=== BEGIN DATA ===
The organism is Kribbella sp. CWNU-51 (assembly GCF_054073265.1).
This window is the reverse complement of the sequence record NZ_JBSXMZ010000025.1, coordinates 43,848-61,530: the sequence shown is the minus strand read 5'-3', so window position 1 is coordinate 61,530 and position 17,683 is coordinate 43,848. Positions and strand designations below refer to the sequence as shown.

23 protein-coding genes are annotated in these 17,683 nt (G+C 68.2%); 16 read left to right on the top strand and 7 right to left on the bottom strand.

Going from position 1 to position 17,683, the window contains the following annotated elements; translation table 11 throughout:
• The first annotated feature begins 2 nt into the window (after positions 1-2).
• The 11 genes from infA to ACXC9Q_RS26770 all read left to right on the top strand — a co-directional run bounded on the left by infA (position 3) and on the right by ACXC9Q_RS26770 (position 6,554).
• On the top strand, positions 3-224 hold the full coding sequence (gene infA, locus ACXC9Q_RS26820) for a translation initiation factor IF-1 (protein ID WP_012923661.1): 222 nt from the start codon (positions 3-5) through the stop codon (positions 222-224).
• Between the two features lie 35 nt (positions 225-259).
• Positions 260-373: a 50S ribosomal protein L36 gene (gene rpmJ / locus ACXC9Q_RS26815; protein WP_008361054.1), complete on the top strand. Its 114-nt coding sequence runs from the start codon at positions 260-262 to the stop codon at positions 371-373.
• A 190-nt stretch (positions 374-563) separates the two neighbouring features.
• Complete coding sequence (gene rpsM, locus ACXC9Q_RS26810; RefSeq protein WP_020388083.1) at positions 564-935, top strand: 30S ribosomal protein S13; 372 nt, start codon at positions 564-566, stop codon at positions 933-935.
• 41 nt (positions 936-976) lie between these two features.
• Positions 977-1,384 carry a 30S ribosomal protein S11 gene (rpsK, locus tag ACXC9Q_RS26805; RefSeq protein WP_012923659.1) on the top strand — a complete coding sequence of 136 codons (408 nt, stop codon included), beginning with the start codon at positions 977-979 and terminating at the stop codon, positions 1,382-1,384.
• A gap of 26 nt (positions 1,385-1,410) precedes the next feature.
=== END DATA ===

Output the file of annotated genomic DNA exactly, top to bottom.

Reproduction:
The organism is Kribbella sp. CWNU-51 (assembly GCF_054073265.1).
This window is the reverse complement of the sequence record NZ_JBSXMZ010000025.1, coordinates 43,848-61,530: the sequence shown is the minus strand read 5'-3', so window position 1 is coordinate 61,530 and position 17,683 is coordinate 43,848. Positions and strand designations below refer to the sequence as shown.

23 protein-coding genes are annotated in these 17,683 nt (G+C 68.2%); 16 read left to right on the top strand and 7 right to left on the bottom strand.

Going from position 1 to position 17,683, the window contains the following annotated elements; translation table 11 throughout:
• The first annotated feature begins 2 nt into the window (after positions 1-2).
• The 11 genes from infA to ACXC9Q_RS26770 all read left to right on the top strand — a co-directional run bounded on the left by infA (position 3) and on the right by ACXC9Q_RS26770 (position 6,554).
• On the top strand, positions 3-224 hold the full coding sequence (gene infA, locus ACXC9Q_RS26820) for a translation initiation factor IF-1 (protein ID WP_012923661.1): 222 nt from the start codon (positions 3-5) through the stop codon (positions 222-224).
• Between the two features lie 35 nt (positions 225-259).
• Positions 260-373: a 50S ribosomal protein L36 gene (gene rpmJ / locus ACXC9Q_RS26815; protein WP_008361054.1), complete on the top strand. Its 114-nt coding sequence runs from the start codon at positions 260-262 to the stop codon at positions 371-373.
• A 190-nt stretch (positions 374-563) separates the two neighbouring features.
• Complete coding sequence (gene rpsM, locus ACXC9Q_RS26810; RefSeq protein WP_020388083.1) at positions 564-935, top strand: 30S ribosomal protein S13; 372 nt, start codon at positions 564-566, stop codon at positions 933-935.
• 41 nt (positions 936-976) lie between these two features.
• Positions 977-1,384 carry a 30S ribosomal protein S11 gene (rpsK, locus tag ACXC9Q_RS26805; RefSeq protein WP_012923659.1) on the top strand — a complete coding sequence of 136 codons (408 nt, stop codon included), beginning with the start codon at positions 977-979 and terminating at the stop codon, positions 1,382-1,384.
• A gap of 26 nt (positions 1,385-1,410) precedes the next feature.